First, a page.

Tube Screamer Dungeon
Part Three: Moving On Up
Welcome back to part three of my exploration into using the electrical schematics of Ibanez’s TS-808 Tube Screamer guitar effects pedal as the base for a dungeon map. As I discovered in Part One: Proof of Concept, an electrical schematic will work as the basis for a dungeon map, though ugly. In Part Two: Design and Refine, I took the basic layout and gave it more character (below).
I’m quite happy with the results but the little voice inside my head keeps whispering, “more.” I thought about what “more” might be when a little jingle from my past entered my head. “Well, we’re movin’ on up, To the east side. To a deluxe apartment in the sky.” Yep, the theme song to t.v. show The Jeffersons. Not sure why, but it was enough for me to wonder what my layout would look like if I made it multi-level like a high-rise. Could I keep the layout integrity locked to the TS-808’s schematics? Compelled, I gave it a try.
I set myself up well going into this next phase by having the four stages color-coded: Input Buffer—Yellow, Clipping Amp—Blue, Volume and Tone—Magenta, and Output Buffer—Gray. This allowed me to clearly see the start, end, and everything in between.
My first step in refitting this layout into a multi-level dungeon started with the capacitors’ rooms (C). Capacitors in electrical circuits hold and release energy to maintain a consistent voltage flow. By imaging these rooms as elevator, I give characters the ability to move from floor to floor while staying aligned with the schematics and the applicable use of capacitors (though very loosely); temporarily storing and releasing its occupants. Turning all “C” rooms into elevators eliminated nine rooms and created new challenges.
My next big hurdle was dealing with “ground” and “+4.5v” connections. I can’t make them elevator’s as well. They stop at almost every floor. That would take away from the fun of exploring. To solve this issue I conceptualized them as open chutes. Kind of like garbage shoots you would find in high-rise apartment buildings. What’s their purpose? Did the ancient inhabitants have hover devices or modes of vertical transportation lost to time? Whatever it was, it doesn’t need an explained now. That will come later in a future step. At this point, I have everything defined to move on up.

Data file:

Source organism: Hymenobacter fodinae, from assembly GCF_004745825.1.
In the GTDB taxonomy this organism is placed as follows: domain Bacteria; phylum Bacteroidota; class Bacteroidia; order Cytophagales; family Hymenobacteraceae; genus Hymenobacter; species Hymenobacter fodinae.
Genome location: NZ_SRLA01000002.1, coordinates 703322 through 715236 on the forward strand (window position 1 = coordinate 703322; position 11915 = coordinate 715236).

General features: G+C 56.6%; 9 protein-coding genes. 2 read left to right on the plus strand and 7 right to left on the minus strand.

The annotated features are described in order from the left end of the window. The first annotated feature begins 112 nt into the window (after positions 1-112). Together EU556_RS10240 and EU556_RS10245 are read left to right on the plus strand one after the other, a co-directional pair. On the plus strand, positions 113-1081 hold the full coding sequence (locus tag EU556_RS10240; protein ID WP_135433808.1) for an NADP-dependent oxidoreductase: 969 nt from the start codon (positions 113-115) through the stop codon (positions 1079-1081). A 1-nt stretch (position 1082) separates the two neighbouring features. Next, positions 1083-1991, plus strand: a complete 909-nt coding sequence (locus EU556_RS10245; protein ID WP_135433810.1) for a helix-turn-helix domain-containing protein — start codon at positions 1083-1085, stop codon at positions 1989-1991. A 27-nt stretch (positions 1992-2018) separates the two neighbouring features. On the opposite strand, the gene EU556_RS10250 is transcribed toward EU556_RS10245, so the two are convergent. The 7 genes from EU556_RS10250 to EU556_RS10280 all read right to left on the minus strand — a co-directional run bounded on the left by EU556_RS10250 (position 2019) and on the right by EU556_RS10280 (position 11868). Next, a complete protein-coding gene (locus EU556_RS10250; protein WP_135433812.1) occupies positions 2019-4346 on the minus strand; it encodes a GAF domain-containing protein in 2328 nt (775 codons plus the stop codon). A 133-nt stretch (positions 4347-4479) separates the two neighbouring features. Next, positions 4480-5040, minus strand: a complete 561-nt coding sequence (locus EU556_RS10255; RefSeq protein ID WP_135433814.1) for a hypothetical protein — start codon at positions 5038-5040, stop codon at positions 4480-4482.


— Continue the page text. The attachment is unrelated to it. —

I started by separating the different stages, laying them on top of each other; moving the capacitor rooms adjacent to or inside their connecting rooms. To do this I used Adobe Illustrator, the program I have used so far to create the layout. Its layers feature allowed me to place each layer on top of each other, using “ground” and “+4.5v” as contestants. The image on the right shows the rooms’ final configuration layered top of each other. Though helpful in lining up the elevators it’s not useful as a map.
The process was long and took a lot of adjusting and readjusting. To help keep me in line with the layout and not run elevators into one another I created a side view. I discovered some interesting things when I started building each level. The way the circuits are laid out, my first-floor elevator extends to the third floor. That should mess with the players. On the third floor, elevators lead back down to the second floor and a half-floor. The second-floor elevators go to the fourth floor and to the basement. After that, the fourth floor leads to the fifth, which leads to the sixth. Below is the final layout, in a birds-eye view and a side view of the elevators.
Each level, if moved on top of each other, would fit perfectly and keep in form with the electrical schematic. There, it’s complete. I now have a multi-level dungeon of the TS-808. If that is the case why is that voice still saying “more”? What does it want an isometric view — maybe?
Follow my journey with the links below:
Part One: Proof of Concept
Part Two: Design and Refine
Part Four: An Isometric Point of View
Part Five: Capacitors as Elevators
Part Six: Diodes and Resistors
Part Seven: Transistors & Opamp
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